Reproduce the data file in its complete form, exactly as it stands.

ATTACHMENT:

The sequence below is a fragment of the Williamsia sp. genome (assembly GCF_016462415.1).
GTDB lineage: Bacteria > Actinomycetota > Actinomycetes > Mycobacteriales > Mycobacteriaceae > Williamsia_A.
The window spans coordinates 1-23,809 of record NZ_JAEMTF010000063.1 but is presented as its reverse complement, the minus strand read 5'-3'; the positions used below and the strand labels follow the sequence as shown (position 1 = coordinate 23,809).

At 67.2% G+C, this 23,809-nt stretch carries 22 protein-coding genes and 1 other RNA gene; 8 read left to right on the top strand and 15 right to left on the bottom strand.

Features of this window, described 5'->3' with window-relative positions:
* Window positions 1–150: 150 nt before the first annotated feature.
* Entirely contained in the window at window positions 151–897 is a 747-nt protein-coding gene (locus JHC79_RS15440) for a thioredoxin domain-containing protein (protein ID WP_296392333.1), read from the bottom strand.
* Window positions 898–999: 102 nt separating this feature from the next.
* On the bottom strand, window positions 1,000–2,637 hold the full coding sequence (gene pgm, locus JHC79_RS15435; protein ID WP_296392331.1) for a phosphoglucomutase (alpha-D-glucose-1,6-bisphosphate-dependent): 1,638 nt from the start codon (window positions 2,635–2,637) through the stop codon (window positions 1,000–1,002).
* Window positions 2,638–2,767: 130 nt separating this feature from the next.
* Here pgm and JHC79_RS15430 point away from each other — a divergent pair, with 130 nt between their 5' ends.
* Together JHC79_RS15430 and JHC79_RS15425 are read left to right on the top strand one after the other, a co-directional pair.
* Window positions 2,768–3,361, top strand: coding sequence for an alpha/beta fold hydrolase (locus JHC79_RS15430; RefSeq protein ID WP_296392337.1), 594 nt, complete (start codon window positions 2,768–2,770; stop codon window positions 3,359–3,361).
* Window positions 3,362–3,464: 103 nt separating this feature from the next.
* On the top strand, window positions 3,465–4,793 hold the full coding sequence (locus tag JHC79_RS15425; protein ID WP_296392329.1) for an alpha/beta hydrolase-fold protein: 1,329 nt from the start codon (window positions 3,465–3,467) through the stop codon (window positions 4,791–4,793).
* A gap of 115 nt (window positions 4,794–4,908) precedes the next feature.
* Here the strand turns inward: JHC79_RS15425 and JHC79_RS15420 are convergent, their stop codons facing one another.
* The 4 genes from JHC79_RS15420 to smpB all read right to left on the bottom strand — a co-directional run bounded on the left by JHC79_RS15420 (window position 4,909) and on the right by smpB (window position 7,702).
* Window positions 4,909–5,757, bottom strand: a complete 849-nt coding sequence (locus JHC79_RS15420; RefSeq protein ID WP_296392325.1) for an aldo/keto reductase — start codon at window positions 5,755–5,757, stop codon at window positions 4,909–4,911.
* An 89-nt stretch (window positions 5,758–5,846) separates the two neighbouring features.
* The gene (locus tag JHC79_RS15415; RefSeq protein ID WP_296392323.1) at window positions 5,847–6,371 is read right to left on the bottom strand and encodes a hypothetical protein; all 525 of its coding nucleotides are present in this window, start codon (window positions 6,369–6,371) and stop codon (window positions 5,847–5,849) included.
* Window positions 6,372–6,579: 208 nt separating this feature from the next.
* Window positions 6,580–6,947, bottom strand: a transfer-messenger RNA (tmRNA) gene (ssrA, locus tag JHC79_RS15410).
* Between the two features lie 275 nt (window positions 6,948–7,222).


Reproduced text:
The sequence below is a fragment of the Williamsia sp. genome (assembly GCF_016462415.1).
GTDB lineage: Bacteria > Actinomycetota > Actinomycetes > Mycobacteriales > Mycobacteriaceae > Williamsia_A.
The window spans coordinates 1-23,809 of record NZ_JAEMTF010000063.1 but is presented as its reverse complement, the minus strand read 5'-3'; the positions used below and the strand labels follow the sequence as shown (position 1 = coordinate 23,809).

At 67.2% G+C, this 23,809-nt stretch carries 22 protein-coding genes and 1 other RNA gene; 8 read left to right on the top strand and 15 right to left on the bottom strand.

Features of this window, described 5'->3' with window-relative positions:
* Window positions 1–150: 150 nt before the first annotated feature.
* Entirely contained in the window at window positions 151–897 is a 747-nt protein-coding gene (locus JHC79_RS15440) for a thioredoxin domain-containing protein (protein ID WP_296392333.1), read from the bottom strand.
* Window positions 898–999: 102 nt separating this feature from the next.
* On the bottom strand, window positions 1,000–2,637 hold the full coding sequence (gene pgm, locus JHC79_RS15435; protein ID WP_296392331.1) for a phosphoglucomutase (alpha-D-glucose-1,6-bisphosphate-dependent): 1,638 nt from the start codon (window positions 2,635–2,637) through the stop codon (window positions 1,000–1,002).
* Window positions 2,638–2,767: 130 nt separating this feature from the next.
* Here pgm and JHC79_RS15430 point away from each other — a divergent pair, with 130 nt between their 5' ends.
* Together JHC79_RS15430 and JHC79_RS15425 are read left to right on the top strand one after the other, a co-directional pair.
* Window positions 2,768–3,361, top strand: coding sequence for an alpha/beta fold hydrolase (locus JHC79_RS15430; RefSeq protein ID WP_296392337.1), 594 nt, complete (start codon window positions 2,768–2,770; stop codon window positions 3,359–3,361).
* Window positions 3,362–3,464: 103 nt separating this feature from the next.
* On the top strand, window positions 3,465–4,793 hold the full coding sequence (locus tag JHC79_RS15425; protein ID WP_296392329.1) for an alpha/beta hydrolase-fold protein: 1,329 nt from the start codon (window positions 3,465–3,467) through the stop codon (window positions 4,791–4,793).
* A gap of 115 nt (window positions 4,794–4,908) precedes the next feature.
* Here the strand turns inward: JHC79_RS15425 and JHC79_RS15420 are convergent, their stop codons facing one another.
* The 4 genes from JHC79_RS15420 to smpB all read right to left on the bottom strand — a co-directional run bounded on the left by JHC79_RS15420 (window position 4,909) and on the right by smpB (window position 7,702).
* Window positions 4,909–5,757, bottom strand: a complete 849-nt coding sequence (locus JHC79_RS15420; RefSeq protein ID WP_296392325.1) for an aldo/keto reductase — start codon at window positions 5,755–5,757, stop codon at window positions 4,909–4,911.
* An 89-nt stretch (window positions 5,758–5,846) separates the two neighbouring features.
* The gene (locus tag JHC79_RS15415; RefSeq protein ID WP_296392323.1) at window positions 5,847–6,371 is read right to left on the bottom strand and encodes a hypothetical protein; all 525 of its coding nucleotides are present in this window, start codon (window positions 6,369–6,371) and stop codon (window positions 5,847–5,849) included.
* Window positions 6,372–6,579: 208 nt separating this feature from the next.
* Window positions 6,580–6,947, bottom strand: a transfer-messenger RNA (tmRNA) gene (ssrA, locus tag JHC79_RS15410).
* Between the two features lie 275 nt (window positions 6,948–7,222).